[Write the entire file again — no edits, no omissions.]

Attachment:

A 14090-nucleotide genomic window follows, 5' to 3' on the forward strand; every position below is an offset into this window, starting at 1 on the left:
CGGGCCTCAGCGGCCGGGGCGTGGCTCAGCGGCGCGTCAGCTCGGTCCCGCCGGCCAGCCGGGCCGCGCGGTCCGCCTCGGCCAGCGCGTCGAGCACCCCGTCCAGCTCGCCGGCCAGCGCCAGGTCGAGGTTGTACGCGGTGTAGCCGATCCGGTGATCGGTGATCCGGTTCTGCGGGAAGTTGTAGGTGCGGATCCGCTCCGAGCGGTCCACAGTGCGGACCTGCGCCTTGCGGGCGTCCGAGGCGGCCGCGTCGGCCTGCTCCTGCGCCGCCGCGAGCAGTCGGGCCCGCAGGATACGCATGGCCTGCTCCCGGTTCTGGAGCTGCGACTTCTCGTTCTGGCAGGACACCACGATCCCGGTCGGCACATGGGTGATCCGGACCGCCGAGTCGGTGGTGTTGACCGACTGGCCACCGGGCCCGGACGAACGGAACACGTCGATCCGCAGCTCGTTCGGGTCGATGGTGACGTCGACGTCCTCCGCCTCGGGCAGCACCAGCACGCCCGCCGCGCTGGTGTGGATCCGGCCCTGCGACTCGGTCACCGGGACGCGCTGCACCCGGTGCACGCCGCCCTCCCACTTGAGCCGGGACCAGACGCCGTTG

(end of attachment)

A 14090-nucleotide genomic window follows, 5' to 3' on the forward strand; every position below is an offset into this window, starting at 1 on the left:
CGGGCCTCAGCGGCCGGGGCGTGGCTCAGCGGCGCGTCAGCTCGGTCCCGCCGGCCAGCCGGGCCGCGCGGTCCGCCTCGGCCAGCGCGTCGAGCACCCCGTCCAGCTCGCCGGCCAGCGCCAGGTCGAGGTTGTACGCGGTGTAGCCGATCCGGTGATCGGTGATCCGGTTCTGCGGGAAGTTGTAGGTGCGGATCCGCTCCGAGCGGTCCACAGTGCGGACCTGCGCCTTGCGGGCGTCCGAGGCGGCCGCGTCGGCCTGCTCCTGCGCCGCCGCGAGCAGTCGGGCCCGCAGGATACGCATGGCCTGCTCCCGGTTCTGGAGCTGCGACTTCTCGTTCTGGCAGGACACCACGATCCCGGTCGGCACATGGGTGATCCGGACCGCCGAGTCGGTGGTGTTGACCGACTGGCCACCGGGCCCGGACGAACGGAACACGTCGATCCGCAGCTCGTTCGGGTCGATGGTGACGTCGACGTCCTCCGCCTCGGGCAGCACCAGCACGCCCGCCGCGCTGGTGTGGATCCGGCCCTGCGACTCGGTCACCGGGACGCGCTGCACCCGGTGCACGCCGCCCTCCCACTTGAGCCGGGACCAGACGCCGTTG